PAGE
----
The White House announced early in January that President Barack Obama has resubmitted to the U.S. Senate several nominees that are of special interest to Indian country. The president has previously submitted all of the below nominees, but because they were not confirmed by the end of 2013, he had to re-submit them for consideration in 2014.
New rules instituted by Senate Majority Leader Harry Reid (D-Nevada) last November require only a simple majority of the Senate to confirm the president’s nominees, so many of these appointments should sail through quickly in the new year. But some of these nominees have received scrutiny from Senate Republicans – and in one case at least, from Democrats – so all are not a sure thing.
Brad Carson – This Oklahoma politician and Indian law expert has been re-nominated to become Army undersecretary after being confirmed as general counsel for the Army in December 2011 and having served successfully in that position since that time. A Cherokee Nation citizen, Carson previously worked as chief executive officer for his tribe’s business division and served on its board. He was awarded the Bronze Star after his service in the Navy and Army during the recent Iraq war. His dad worked for the Bureau of Indian Affairs. Widely considered non-controversial, tribal affairs watchers expect his nomination to pass the Senate by unanimous consent sometime early in the new year.
Michael Connor – Nominated to become the deputy secretary of the Department of the Interior last July, Connor has received strong tribal support to replace David Hayes, who retired from the position in 2013 after tribal officials raised concerns about his role in some Indian-focused dealings, especially involving the ongoing Carcieri land-into-trust legislative fix battle. Throughout his federal career, Connor has been focused on energy issues, which tribes hope will mean he will focus on support for tribal energy development if confirmed. He’s also been strong in the past on supporting tribal water rights issues. He’s not an enrolled tribal citizen, but he does have roots with the Taos Pueblo; his maternal grandmother was an original member of Taos Pueblo’s water rights task force. His initial nomination passed affirmatively out of the Energy Committee in October, and the committee has scheduled a new mark-up hearing for him for January 16.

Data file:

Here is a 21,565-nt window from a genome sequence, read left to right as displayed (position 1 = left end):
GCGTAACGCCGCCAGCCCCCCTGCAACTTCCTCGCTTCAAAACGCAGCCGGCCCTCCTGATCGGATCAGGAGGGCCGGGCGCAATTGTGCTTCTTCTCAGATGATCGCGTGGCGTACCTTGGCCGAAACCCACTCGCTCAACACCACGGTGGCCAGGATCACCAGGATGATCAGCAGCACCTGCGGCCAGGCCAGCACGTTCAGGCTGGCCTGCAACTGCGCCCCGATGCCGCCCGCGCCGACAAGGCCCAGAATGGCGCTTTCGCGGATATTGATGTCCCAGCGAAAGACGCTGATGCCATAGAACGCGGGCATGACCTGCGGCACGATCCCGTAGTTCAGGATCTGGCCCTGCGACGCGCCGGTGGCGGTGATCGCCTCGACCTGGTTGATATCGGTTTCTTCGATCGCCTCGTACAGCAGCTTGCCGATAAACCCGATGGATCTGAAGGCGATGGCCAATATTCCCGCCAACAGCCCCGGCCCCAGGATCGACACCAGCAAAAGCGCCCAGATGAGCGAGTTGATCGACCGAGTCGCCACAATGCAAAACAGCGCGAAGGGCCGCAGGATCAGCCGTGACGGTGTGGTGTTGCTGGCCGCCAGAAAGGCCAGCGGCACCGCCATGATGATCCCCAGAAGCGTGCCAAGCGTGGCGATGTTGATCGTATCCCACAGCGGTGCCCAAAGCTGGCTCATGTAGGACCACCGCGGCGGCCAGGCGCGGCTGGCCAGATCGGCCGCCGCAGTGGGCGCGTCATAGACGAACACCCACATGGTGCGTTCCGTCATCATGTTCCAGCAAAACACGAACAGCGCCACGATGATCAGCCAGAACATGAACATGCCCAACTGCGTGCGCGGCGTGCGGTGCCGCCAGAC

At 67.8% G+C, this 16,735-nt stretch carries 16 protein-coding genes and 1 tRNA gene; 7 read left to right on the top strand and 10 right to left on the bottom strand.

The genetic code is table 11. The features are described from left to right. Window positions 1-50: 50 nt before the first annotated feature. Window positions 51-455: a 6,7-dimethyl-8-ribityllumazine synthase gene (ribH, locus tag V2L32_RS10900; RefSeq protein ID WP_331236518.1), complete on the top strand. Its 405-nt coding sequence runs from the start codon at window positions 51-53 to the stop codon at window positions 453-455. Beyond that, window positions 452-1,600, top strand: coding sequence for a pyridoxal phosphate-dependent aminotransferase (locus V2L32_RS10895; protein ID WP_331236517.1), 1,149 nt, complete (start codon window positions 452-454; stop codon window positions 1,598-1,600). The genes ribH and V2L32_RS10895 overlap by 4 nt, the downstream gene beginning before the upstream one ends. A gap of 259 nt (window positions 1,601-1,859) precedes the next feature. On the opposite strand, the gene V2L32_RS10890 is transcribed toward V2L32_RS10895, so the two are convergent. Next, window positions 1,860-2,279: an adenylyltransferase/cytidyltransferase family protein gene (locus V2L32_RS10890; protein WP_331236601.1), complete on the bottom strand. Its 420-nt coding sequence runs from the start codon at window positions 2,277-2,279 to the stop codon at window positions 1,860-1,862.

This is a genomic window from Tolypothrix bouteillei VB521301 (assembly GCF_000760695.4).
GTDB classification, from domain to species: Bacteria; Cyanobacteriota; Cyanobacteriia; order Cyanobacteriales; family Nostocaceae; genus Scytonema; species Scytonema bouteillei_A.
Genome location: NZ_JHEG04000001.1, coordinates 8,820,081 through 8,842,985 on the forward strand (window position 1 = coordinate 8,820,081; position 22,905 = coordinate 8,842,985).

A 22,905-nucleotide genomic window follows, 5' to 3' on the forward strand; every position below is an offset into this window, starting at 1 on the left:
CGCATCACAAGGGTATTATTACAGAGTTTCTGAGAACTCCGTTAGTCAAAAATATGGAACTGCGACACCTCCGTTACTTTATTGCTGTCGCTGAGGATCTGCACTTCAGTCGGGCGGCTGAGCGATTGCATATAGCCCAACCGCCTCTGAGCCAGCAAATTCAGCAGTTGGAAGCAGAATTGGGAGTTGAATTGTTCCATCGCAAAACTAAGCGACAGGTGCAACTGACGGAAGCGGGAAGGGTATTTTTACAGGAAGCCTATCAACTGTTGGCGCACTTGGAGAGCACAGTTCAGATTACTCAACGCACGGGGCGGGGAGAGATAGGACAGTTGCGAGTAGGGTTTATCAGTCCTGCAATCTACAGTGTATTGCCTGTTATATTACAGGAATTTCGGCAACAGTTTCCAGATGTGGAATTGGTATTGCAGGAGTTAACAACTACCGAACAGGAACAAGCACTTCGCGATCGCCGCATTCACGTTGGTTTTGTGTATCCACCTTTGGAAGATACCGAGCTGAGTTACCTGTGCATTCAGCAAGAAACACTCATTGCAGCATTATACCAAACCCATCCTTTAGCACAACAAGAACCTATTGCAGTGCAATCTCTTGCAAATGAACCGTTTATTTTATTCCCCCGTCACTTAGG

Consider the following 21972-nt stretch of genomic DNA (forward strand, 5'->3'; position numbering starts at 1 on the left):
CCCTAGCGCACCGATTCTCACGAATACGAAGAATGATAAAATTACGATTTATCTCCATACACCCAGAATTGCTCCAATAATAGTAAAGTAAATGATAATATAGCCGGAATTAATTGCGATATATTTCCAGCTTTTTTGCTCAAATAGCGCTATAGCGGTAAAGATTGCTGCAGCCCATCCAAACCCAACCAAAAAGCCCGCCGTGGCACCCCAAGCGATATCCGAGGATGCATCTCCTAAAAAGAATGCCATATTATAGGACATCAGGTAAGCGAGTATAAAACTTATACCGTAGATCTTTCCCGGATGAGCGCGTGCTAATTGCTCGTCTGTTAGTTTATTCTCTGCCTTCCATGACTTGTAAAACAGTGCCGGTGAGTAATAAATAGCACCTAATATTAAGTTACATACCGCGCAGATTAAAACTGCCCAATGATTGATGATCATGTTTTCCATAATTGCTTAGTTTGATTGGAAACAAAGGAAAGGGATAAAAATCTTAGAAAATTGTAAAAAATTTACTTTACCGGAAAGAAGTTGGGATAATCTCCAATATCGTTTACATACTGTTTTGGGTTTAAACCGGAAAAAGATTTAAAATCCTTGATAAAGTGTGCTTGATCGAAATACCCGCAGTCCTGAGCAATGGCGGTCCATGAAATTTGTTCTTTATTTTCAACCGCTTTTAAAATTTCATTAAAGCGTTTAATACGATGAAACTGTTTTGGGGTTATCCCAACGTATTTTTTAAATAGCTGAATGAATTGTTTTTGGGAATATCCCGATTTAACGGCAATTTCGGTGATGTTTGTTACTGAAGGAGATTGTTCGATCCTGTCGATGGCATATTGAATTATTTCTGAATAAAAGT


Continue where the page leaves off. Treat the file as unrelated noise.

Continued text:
Keith Harper – The Kilpatrick Stockton lawyer who served as co-counsel during the $3.4 Cobell settlement with the Obama administration made it far along in the confirmation process to become a State Department United Nations ambassador focused on human rights in 2013, having been voted affirmatively out of the Foreign Relations Committee late in the year. Senate Republicans, however, raised several objections that forced Senate Majority Leader Harry Reid to delay consideration of the Cherokee Nation citizen’s nomination. Some Indian affairs sources speculated that Obama might choose to nominate a safer candidate in the new year, but the president and White House have apparently dug in their heels in favor of Harper, who has served on the president’s transition team, worked in his administration, and was a major campaign finance bundler for the Obama campaigns for president. Indian-focused lobbyists and lawyers in D.C. – many with ties to Harper – have been widely pushing for his confirmation and have encouraged tribes to offer support for him.